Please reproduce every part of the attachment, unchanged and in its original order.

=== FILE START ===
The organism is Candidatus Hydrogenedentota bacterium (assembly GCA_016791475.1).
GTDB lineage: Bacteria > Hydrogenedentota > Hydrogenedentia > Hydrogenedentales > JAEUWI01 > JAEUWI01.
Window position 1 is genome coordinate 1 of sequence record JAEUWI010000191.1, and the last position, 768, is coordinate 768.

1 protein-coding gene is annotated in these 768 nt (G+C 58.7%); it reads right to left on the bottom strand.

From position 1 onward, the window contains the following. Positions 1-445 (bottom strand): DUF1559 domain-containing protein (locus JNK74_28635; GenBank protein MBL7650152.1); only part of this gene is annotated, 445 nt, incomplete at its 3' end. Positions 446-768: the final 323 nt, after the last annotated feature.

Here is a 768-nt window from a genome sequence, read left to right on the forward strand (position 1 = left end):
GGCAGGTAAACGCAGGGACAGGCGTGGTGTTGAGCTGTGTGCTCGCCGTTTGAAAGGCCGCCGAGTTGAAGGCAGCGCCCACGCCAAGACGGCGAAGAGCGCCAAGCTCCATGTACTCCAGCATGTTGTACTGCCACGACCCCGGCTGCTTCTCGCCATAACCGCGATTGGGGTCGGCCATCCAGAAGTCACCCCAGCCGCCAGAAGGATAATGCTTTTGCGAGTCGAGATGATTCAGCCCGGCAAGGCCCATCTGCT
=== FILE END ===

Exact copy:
The organism is Candidatus Hydrogenedentota bacterium (assembly GCA_016791475.1).
GTDB lineage: Bacteria > Hydrogenedentota > Hydrogenedentia > Hydrogenedentales > JAEUWI01 > JAEUWI01.
Window position 1 is genome coordinate 1 of sequence record JAEUWI010000191.1, and the last position, 768, is coordinate 768.

1 protein-coding gene is annotated in these 768 nt (G+C 58.7%); it reads right to left on the bottom strand.

From position 1 onward, the window contains the following. Positions 1-445 (bottom strand): DUF1559 domain-containing protein (locus JNK74_28635; GenBank protein MBL7650152.1); only part of this gene is annotated, 445 nt, incomplete at its 3' end. Positions 446-768: the final 323 nt, after the last annotated feature.

Here is a 768-nt window from a genome sequence, read left to right on the forward strand (position 1 = left end):
GGCAGGTAAACGCAGGGACAGGCGTGGTGTTGAGCTGTGTGCTCGCCGTTTGAAAGGCCGCCGAGTTGAAGGCAGCGCCCACGCCAAGACGGCGAAGAGCGCCAAGCTCCATGTACTCCAGCATGTTGTACTGCCACGACCCCGGCTGCTTCTCGCCATAACCGCGATTGGGGTCGGCCATCCAGAAGTCACCCCAGCCGCCAGAAGGATAATGCTTTTGCGAGTCGAGATGATTCAGCCCGGCAAGGCCCATCTGCT